The small ground-dwelling rodents that these weasels prefer to eat are among the least negatively affected by a thick blanket of snow. The snow insulates them from the colder temperatures, and provides cover from predators.
In winter, Pine Martens often search for prey in snow-covered spaces under woody debris. Here we can see it digging out some rather substantial chunks of meat, which is impressive considering the moose is at least partially frozen.
The next day a Rough-legged Hawk discovers the now partially exposed carcass.
The hawk doesn’t stick around for long, perhaps finding the meat too frozen for its liking. In the winter, these carcasses must be consumed quickly before the flesh freezes entirely – usually within 12-48 hours.
A group of Common Ravens are the next to arrive to dine. Upon discovering a carcass, ravens display some rather interesting behaviour. Juvenile, unpaired ravens will call loudly to attract other individuals of their age group to the feast.
This seems surprisingly generous, until you realize that to the young ravens, this is not only a buffet, but also a singles’ mixer. This is an opportunity to show off in hopes of finding a mate. Resident pairs of ravens, on the other hand, tend to quietly enjoy their meal without drawing too much attention to themselves.
Soon, a number of Bald Eagles appear on the scene, and we can see a pecking order being established. The eagles are initially somewhat aggressive and possessive of the carcass, but they soon settle in and allow the brazen ravens to eat alongside them.
Several days later, the camera is triggered by a Fisher investigating the sparse remains of the kill.
The Fisher, whose name is deceiving, actually does not prey on fish. They primarily hunt Snowshoe Hares, squirrels, mice, voles and shrews. They will occasionally prey on birds and are also one of the few predators capable of taking down a porcupine. Like most other carnivores, they will readily eat carrion if they come across it.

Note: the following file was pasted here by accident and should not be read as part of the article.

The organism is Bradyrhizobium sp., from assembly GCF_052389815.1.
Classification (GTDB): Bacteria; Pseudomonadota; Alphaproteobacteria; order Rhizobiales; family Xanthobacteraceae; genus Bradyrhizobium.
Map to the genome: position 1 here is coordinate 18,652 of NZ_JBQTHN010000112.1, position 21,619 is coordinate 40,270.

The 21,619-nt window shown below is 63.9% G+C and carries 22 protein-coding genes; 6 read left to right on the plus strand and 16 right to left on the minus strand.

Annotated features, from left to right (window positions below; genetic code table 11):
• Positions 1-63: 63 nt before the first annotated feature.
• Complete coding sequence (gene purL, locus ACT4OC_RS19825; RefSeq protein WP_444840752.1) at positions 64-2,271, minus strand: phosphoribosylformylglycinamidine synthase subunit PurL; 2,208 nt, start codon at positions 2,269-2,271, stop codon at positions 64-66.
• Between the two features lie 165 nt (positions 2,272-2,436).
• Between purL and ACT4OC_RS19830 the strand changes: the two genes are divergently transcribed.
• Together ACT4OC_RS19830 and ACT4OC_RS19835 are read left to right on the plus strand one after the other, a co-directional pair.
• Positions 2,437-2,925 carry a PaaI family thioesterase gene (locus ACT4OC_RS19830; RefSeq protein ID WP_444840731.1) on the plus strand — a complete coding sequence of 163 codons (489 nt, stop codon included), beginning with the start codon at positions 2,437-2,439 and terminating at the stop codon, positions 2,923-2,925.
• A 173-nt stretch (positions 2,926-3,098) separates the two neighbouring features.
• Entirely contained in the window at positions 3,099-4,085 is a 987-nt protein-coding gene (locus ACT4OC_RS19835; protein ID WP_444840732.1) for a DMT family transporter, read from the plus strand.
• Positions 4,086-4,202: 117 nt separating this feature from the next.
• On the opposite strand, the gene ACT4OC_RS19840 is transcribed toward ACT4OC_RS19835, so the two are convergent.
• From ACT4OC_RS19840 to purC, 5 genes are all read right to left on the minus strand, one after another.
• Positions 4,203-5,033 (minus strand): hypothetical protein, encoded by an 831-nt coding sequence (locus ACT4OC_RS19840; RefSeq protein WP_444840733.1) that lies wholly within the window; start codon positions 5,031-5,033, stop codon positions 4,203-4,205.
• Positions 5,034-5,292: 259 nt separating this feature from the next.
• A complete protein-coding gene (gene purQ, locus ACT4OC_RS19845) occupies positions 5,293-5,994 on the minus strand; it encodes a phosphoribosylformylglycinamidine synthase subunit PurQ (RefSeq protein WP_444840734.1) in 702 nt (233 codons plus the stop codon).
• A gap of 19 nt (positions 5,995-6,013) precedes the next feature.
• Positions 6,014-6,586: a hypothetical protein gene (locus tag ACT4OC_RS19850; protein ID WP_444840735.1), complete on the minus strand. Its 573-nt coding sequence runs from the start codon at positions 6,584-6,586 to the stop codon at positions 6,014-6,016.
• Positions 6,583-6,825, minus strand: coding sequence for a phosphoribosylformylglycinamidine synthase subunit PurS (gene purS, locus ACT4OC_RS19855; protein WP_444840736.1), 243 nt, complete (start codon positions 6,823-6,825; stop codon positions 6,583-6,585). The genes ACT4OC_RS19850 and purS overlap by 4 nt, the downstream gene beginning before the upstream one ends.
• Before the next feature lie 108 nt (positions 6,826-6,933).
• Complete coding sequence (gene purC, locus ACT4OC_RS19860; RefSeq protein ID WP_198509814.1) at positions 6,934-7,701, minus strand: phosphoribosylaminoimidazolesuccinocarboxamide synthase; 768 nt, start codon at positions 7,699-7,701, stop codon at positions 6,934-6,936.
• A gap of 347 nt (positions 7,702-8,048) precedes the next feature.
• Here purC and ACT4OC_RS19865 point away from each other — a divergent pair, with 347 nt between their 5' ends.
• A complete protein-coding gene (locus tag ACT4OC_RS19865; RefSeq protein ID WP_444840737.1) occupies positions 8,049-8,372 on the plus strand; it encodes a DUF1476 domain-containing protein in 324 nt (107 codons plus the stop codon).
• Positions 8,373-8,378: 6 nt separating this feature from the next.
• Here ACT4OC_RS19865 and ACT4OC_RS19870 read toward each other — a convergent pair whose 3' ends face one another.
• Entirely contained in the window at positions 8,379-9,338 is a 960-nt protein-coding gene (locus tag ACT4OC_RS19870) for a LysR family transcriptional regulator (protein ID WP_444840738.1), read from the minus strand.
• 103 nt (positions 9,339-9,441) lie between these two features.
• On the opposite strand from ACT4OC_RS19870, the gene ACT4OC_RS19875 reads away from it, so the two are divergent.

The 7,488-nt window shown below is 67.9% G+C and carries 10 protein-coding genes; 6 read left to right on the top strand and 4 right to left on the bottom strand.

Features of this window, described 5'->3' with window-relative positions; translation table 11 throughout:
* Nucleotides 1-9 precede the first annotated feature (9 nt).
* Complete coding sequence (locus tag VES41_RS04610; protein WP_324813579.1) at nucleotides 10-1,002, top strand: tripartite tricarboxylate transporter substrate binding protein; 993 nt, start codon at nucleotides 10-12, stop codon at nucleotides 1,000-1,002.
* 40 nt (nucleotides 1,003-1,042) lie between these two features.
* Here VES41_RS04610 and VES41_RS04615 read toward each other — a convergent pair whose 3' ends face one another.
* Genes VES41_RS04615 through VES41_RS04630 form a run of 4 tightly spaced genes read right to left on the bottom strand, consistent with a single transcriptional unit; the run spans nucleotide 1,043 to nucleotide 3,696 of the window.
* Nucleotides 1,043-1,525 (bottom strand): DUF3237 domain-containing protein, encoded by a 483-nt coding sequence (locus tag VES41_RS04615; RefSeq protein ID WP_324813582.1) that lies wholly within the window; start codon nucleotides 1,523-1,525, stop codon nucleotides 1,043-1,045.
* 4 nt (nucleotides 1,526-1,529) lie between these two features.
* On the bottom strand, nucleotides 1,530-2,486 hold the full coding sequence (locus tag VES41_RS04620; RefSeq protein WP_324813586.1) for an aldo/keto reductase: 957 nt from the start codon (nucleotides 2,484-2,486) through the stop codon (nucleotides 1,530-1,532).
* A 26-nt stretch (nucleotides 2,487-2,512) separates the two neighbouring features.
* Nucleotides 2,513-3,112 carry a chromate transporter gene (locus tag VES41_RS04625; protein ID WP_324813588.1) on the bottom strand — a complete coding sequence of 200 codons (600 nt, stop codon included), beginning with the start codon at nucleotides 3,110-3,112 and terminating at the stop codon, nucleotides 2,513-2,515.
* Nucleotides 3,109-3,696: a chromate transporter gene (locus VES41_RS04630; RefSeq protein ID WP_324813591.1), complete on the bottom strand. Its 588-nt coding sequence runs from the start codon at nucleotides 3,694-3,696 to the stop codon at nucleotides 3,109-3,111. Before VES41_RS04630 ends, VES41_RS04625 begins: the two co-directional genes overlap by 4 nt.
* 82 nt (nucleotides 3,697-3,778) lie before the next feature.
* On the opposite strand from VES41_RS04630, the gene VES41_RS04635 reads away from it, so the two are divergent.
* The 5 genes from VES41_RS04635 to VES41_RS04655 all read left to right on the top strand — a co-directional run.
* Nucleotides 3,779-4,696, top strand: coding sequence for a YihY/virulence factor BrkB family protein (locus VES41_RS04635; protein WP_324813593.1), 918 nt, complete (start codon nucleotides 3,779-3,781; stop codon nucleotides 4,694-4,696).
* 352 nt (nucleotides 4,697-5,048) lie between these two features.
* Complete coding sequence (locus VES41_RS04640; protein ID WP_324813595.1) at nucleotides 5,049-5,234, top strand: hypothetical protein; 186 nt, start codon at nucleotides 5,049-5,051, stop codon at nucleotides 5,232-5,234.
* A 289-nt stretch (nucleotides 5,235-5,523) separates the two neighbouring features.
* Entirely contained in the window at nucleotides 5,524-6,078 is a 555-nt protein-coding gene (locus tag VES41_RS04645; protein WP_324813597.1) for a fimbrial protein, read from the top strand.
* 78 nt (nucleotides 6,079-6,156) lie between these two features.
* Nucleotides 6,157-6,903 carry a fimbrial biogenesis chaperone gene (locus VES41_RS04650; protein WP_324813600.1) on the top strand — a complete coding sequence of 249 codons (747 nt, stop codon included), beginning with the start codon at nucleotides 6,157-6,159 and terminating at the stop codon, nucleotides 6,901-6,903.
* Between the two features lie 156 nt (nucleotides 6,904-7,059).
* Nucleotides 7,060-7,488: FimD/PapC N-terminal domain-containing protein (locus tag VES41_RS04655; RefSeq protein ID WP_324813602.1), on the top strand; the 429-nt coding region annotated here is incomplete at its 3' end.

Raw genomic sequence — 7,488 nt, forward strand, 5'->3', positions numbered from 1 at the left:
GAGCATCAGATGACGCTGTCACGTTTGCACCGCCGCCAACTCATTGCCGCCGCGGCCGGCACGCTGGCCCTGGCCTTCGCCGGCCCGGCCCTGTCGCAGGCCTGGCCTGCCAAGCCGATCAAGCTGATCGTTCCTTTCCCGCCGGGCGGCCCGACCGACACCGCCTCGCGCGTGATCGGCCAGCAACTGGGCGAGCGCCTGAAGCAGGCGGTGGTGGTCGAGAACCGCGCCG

A Red Fox is caught at the scene the next day. These animals are primarily solitary hunters and are known to be very opportunistic.
A few days later still, a Grey Wolf makes an appearance. Wolves are pack animals that hunt in groups taking down ungulates such as moose. However, a third of their diet is made up of smaller mammals such as beavers, hares, squirrels, and mice. This individual is obviously not about to pass up a free snack.
Ironically, in mild years when winter mortality is low, wolves play a key role in helping to sustain other scavengers. When they abandon their kills after they are full, the leftovers provide a buffet for other local scavengers.
In the springtime, insects and rodents will eventually devour the entire skeleton. If you happen upon a bone or antler in the forest, you may see evidence of this nibbling.
Life after death
Observing a scavenged carcass is not only an exciting opportunity to view interesting animal behaviour, but also an opportunity to reflect on the beauty of the resilience and interconnectedness of life.
In the wild, death — even of a creature as majestic as a moose — is not a cause for mourning, but a celebration of life. The nutrients that made up its body will go on to sustain many other animals, taking endless other forms throughout time.
While the habits of scavengers may be gruesome, they remind us we too are a part of the beautiful web of life.